Oct 3, 2018

Trump's 2020 dreams

Illustration: Lazaro Gamio/Axios

President Trump is increasingly fantasizing in public and private about his 2020 campaign, using midterm rallies to talk as excitedly about his own re-election in 2020 as he does about the 2018 races that are just 34 days away.

What he's saying: Last night in Mississippi, he even promised "we will do a landslide" in 2020, after a razor-thin electoral victory (and substantial popular vote loss) in 2016. "Who the hell’s gonna beat us? Look! Who's going to beat us?" Trump asked, after amping up his frequent riff about former Vice President Joe Biden as a lightweight he'd love to crush.

A former aide told us: "The greatest moment in Donald Trump’s life was when Hillary Clinton called and conceded the 2016 election. Nothing about actually being the president has ever lived up to that."

  • "It was the ultimate validation for someone who’s been searching for it his whole life," the former aide continued. "That’s why he relives it constantly in conversations and during rallies. So it’s no surprise that he wants to reach that validation high again, which is why 2020 is never far from his mind."

Behind the scenes, Trump has been talking quite a bit about 2020 — not in terms of strategy or tactics, but in a disorganized, riffing way, based on whatever or whomever is in the news.

  • The potential candidate he talks about most: Sen. Elizabeth Warren of Massachusetts. "He seems to think she’s going to be the nominee," one source said.
  • Advisers have told Trump he’d be in great shape if she is.
  • Trump has made fun of Sen. Cory Booker of New Jersey ("Spartacus") and Sen. Kamala Harris of California after watching the Kavanaugh hearings.
  • Trump thinks "Crazy Bernie" Sanders is talented — he respects that the senator from Vermont fires people up and built a movement. The president thinks Bernie tried to do what he did in 2016, but didn’t quite get there.
  • Trump has mused in private about Mike Bloomberg. At the end of an August interview with Bloomberg News, Trump told the journalists: "Say hello to Michael."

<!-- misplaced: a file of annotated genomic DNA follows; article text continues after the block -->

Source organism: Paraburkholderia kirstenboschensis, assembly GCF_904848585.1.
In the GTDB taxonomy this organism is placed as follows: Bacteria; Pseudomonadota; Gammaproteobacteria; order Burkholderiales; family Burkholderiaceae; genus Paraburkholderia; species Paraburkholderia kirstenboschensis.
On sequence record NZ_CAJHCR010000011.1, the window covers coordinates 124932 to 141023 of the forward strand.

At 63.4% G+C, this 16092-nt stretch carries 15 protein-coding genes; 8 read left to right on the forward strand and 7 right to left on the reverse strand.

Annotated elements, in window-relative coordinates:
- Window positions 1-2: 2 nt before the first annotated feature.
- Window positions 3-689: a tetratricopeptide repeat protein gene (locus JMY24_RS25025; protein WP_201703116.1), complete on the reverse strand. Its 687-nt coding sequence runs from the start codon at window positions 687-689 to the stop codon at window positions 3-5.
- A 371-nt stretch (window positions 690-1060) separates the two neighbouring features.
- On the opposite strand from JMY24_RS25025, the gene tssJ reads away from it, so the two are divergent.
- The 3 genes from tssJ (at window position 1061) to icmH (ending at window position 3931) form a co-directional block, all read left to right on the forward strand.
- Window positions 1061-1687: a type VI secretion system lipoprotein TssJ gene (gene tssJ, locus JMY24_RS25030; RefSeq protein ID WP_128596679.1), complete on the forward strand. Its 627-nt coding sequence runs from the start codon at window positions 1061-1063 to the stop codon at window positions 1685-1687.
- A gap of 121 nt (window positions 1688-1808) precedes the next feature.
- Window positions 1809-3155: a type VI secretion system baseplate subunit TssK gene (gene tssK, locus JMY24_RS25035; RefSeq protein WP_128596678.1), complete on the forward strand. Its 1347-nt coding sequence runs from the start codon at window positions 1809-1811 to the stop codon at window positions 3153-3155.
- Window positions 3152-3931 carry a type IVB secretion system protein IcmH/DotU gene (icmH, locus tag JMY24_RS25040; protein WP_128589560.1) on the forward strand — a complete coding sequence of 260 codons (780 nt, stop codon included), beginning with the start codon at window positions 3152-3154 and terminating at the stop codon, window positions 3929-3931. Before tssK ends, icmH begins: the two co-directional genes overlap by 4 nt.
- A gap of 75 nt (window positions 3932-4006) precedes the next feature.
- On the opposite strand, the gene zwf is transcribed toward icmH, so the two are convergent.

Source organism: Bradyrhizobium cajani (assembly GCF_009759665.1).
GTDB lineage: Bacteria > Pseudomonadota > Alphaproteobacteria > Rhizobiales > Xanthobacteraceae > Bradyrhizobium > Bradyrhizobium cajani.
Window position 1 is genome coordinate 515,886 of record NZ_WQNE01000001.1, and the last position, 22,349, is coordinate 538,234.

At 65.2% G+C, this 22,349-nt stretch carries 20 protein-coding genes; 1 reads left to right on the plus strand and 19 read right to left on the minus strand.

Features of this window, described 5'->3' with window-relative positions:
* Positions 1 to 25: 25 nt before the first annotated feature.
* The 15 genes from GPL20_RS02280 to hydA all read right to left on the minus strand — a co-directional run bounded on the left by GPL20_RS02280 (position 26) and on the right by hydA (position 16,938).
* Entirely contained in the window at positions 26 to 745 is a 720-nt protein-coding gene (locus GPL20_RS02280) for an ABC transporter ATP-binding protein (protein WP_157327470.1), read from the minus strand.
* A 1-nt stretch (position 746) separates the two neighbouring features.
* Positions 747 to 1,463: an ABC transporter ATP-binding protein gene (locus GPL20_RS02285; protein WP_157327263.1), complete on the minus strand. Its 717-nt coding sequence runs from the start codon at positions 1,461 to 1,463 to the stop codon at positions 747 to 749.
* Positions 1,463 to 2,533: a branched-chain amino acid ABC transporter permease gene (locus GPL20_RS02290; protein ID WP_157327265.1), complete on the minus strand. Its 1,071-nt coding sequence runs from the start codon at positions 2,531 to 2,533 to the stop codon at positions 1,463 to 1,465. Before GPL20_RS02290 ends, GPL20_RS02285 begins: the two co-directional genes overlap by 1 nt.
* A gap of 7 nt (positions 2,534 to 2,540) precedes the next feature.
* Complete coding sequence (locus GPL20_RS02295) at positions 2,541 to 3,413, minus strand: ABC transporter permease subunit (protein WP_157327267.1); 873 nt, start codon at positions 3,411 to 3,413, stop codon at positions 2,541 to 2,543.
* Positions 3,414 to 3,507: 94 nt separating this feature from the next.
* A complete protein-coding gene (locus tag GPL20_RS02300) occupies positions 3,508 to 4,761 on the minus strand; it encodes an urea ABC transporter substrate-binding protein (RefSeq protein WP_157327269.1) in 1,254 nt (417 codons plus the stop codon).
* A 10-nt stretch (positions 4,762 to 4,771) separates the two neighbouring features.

• Trump says Oprah will never run. “Everyone loves her and the minute you run for president, that changes,” says Trump — who would know.

If Trump is worried about any candidate in particular, it's not apparent to sources close to him.

  • Biden seems to be the potential opponent Trump's staff worries about most.
  • Advisers worry he’ll steal Trump voters from the Midwest, and cut into the president's dominance among white men and whites without college degrees.
  • But Trump genuinely doesn’t appear to his aides to be worried about Biden. As onstage, Trump says Biden is a joke — and claims that once the spotlight is on him, "bad stuff" will come out.

Go deeper

U.S. coronavirus updates

Data: The Center for Systems Science and Engineering at Johns Hopkins; Map: Andrew Witherspoon/Axios. This graphic includes "probable deaths" that New York City began reporting on April 14.

Coronavirus antibody tests are still relatively unreliable, and it's unclear if people who get the virus are immune to getting it again, the Centers for Disease Control and Prevention cautioned on Tuesday.

By the numbers: More than 98,900 people have died from COVID-19 and over 1.6 million have tested positive in the U.S. Over 384,900 Americans have recovered and more than 14.9 million tests have been conducted.

World coronavirus updates

Data: The Center for Systems Science and Engineering at Johns Hopkins; Map: Axios Visuals

Mexico reported its highest single-day death toll on Tuesday, after 501 people died from the coronavirus, per data from Johns Hopkins and the country's health ministry.

By the numbers: Almost 5.5 million people have tested positive for the virus as of Tuesday, and more than 2.2 million have recovered. The U.S. has reported the most cases in the world (over 1.6 million from 14.9 million tests).

Coronavirus dashboard

Illustration: Aïda Amer/Axios

  1. Global: Total confirmed cases as of 9:30 p.m. ET: 5,588,299 — Total deaths: 350,417 — Total recoveries — 2,286,827Map.
  2. U.S.: Total confirmed cases as of 9:30 p.m. ET: 1,680,625 — Total deaths: 98,902 — Total recoveries: 384,902 — Total tested: 14,907,041Map.
  3. Federal response: DOJ investigates meatpacking industry over soaring beef pricesMike Pence's press secretary returns to work.
  4. Congress: House Republicans to sue Nancy Pelosi in effort to block proxy voting.
  5. Business: How the new workplace could leave parents behind.
  6. Tech: Twitter fact-checks Trump's tweets about mail-in voting for first timeGoogle to open offices July 6 for 10% of workers.
  7. Public health: Coronavirus antibodies could give "short-term immunity," CDC says, but more data is neededCDC releases guidance on when you can be around others after contracting the virus.
  8. What should I do? When you can be around others after contracting the coronavirus — Traveling, asthma, dishes, disinfectants and being contagiousMasks, lending books and self-isolatingExercise, laundry, what counts as soap — Pets, moving and personal healthAnswers about the virus from Axios expertsWhat to know about social distancingHow to minimize your risk.
  9. Other resources: CDC on how to avoid the virus, what to do if you get it, the right mask to wear.

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Updated 57 mins ago - Politics & Policy